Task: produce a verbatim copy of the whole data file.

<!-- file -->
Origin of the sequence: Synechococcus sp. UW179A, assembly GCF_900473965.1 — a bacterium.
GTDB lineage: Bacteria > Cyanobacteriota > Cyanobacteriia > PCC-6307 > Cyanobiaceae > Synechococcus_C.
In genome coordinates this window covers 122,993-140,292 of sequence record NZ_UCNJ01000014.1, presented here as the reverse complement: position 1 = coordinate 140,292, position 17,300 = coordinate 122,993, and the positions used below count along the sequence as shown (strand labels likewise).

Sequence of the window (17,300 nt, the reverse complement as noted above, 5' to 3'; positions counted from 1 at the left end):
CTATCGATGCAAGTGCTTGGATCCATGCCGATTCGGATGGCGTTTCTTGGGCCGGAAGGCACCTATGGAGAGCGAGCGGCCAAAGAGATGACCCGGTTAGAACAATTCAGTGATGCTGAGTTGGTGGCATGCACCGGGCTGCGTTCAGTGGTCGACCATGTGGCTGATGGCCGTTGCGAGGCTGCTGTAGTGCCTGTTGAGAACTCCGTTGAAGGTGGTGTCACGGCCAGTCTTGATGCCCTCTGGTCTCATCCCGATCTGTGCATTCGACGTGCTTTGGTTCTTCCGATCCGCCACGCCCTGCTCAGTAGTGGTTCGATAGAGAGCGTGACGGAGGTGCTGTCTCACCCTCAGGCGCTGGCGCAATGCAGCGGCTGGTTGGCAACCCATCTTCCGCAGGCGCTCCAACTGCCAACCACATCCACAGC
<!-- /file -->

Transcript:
Origin of the sequence: Synechococcus sp. UW179A, assembly GCF_900473965.1 — a bacterium.
GTDB lineage: Bacteria > Cyanobacteriota > Cyanobacteriia > PCC-6307 > Cyanobiaceae > Synechococcus_C.
In genome coordinates this window covers 122,993-140,292 of sequence record NZ_UCNJ01000014.1, presented here as the reverse complement: position 1 = coordinate 140,292, position 17,300 = coordinate 122,993, and the positions used below count along the sequence as shown (strand labels likewise).

Sequence of the window (17,300 nt, the reverse complement as noted above, 5' to 3'; positions counted from 1 at the left end):
CTATCGATGCAAGTGCTTGGATCCATGCCGATTCGGATGGCGTTTCTTGGGCCGGAAGGCACCTATGGAGAGCGAGCGGCCAAAGAGATGACCCGGTTAGAACAATTCAGTGATGCTGAGTTGGTGGCATGCACCGGGCTGCGTTCAGTGGTCGACCATGTGGCTGATGGCCGTTGCGAGGCTGCTGTAGTGCCTGTTGAGAACTCCGTTGAAGGTGGTGTCACGGCCAGTCTTGATGCCCTCTGGTCTCATCCCGATCTGTGCATTCGACGTGCTTTGGTTCTTCCGATCCGCCACGCCCTGCTCAGTAGTGGTTCGATAGAGAGCGTGACGGAGGTGCTGTCTCACCCTCAGGCGCTGGCGCAATGCAGCGGCTGGTTGGCAACCCATCTTCCGCAGGCGCTCCAACTGCCAACCACATCCACAGC